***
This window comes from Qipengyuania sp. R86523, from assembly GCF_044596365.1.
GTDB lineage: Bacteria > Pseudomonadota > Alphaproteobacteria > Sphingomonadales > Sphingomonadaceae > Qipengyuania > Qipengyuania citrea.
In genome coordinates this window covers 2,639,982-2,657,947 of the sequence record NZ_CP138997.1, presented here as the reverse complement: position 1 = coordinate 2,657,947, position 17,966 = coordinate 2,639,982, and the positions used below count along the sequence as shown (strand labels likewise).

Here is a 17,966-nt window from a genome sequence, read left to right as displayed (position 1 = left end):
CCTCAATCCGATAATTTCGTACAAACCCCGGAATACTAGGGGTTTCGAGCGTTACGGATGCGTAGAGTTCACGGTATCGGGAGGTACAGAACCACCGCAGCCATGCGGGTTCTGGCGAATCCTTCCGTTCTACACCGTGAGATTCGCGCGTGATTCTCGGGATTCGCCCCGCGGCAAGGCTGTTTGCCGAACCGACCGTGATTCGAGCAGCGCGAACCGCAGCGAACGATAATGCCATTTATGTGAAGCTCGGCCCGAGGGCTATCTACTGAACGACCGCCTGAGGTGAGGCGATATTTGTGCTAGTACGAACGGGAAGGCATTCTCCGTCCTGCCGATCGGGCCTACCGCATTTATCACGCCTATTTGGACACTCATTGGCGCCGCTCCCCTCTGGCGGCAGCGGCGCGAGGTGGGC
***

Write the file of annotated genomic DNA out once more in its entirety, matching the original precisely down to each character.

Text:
This window comes from Qipengyuania sp. R86523, from assembly GCF_044596365.1.
GTDB lineage: Bacteria > Pseudomonadota > Alphaproteobacteria > Sphingomonadales > Sphingomonadaceae > Qipengyuania > Qipengyuania citrea.
In genome coordinates this window covers 2,639,982-2,657,947 of the sequence record NZ_CP138997.1, presented here as the reverse complement: position 1 = coordinate 2,657,947, position 17,966 = coordinate 2,639,982, and the positions used below count along the sequence as shown (strand labels likewise).

Here is a 17,966-nt window from a genome sequence, read left to right as displayed (position 1 = left end):
CCTCAATCCGATAATTTCGTACAAACCCCGGAATACTAGGGGTTTCGAGCGTTACGGATGCGTAGAGTTCACGGTATCGGGAGGTACAGAACCACCGCAGCCATGCGGGTTCTGGCGAATCCTTCCGTTCTACACCGTGAGATTCGCGCGTGATTCTCGGGATTCGCCCCGCGGCAAGGCTGTTTGCCGAACCGACCGTGATTCGAGCAGCGCGAACCGCAGCGAACGATAATGCCATTTATGTGAAGCTCGGCCCGAGGGCTATCTACTGAACGACCGCCTGAGGTGAGGCGATATTTGTGCTAGTACGAACGGGAAGGCATTCTCCGTCCTGCCGATCGGGCCTACCGCATTTATCACGCCTATTTGGACACTCATTGGCGCCGCTCCCCTCTGGCGGCAGCGGCGCGAGGTGGGC